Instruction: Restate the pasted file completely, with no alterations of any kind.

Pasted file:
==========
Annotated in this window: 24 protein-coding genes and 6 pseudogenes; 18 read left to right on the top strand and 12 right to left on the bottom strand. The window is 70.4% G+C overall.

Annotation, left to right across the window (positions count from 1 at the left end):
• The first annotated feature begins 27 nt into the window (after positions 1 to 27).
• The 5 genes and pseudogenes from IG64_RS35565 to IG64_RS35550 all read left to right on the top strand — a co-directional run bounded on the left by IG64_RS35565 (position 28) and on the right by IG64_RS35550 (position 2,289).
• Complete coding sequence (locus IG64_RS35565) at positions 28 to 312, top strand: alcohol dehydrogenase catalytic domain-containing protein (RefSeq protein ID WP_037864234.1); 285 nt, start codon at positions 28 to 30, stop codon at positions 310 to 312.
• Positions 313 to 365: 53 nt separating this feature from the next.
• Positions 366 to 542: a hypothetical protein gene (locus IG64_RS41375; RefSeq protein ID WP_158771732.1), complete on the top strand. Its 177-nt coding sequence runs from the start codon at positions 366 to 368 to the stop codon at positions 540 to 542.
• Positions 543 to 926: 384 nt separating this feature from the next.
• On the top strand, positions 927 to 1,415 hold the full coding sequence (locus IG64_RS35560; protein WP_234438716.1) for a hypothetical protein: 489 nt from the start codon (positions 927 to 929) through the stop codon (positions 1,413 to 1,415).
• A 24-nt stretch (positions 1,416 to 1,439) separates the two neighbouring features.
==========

Annotated in this window: 24 protein-coding genes and 6 pseudogenes; 18 read left to right on the top strand and 12 right to left on the bottom strand. The window is 70.4% G+C overall.

Annotation, left to right across the window (positions count from 1 at the left end):
• The first annotated feature begins 27 nt into the window (after positions 1 to 27).
• The 5 genes and pseudogenes from IG64_RS35565 to IG64_RS35550 all read left to right on the top strand — a co-directional run bounded on the left by IG64_RS35565 (position 28) and on the right by IG64_RS35550 (position 2,289).
• Complete coding sequence (locus IG64_RS35565) at positions 28 to 312, top strand: alcohol dehydrogenase catalytic domain-containing protein (RefSeq protein ID WP_037864234.1); 285 nt, start codon at positions 28 to 30, stop codon at positions 310 to 312.
• Positions 313 to 365: 53 nt separating this feature from the next.
• Positions 366 to 542: a hypothetical protein gene (locus IG64_RS41375; RefSeq protein ID WP_158771732.1), complete on the top strand. Its 177-nt coding sequence runs from the start codon at positions 366 to 368 to the stop codon at positions 540 to 542.
• Positions 543 to 926: 384 nt separating this feature from the next.
• On the top strand, positions 927 to 1,415 hold the full coding sequence (locus IG64_RS35560; protein WP_234438716.1) for a hypothetical protein: 489 nt from the start codon (positions 927 to 929) through the stop codon (positions 1,413 to 1,415).
• A 24-nt stretch (positions 1,416 to 1,439) separates the two neighbouring features.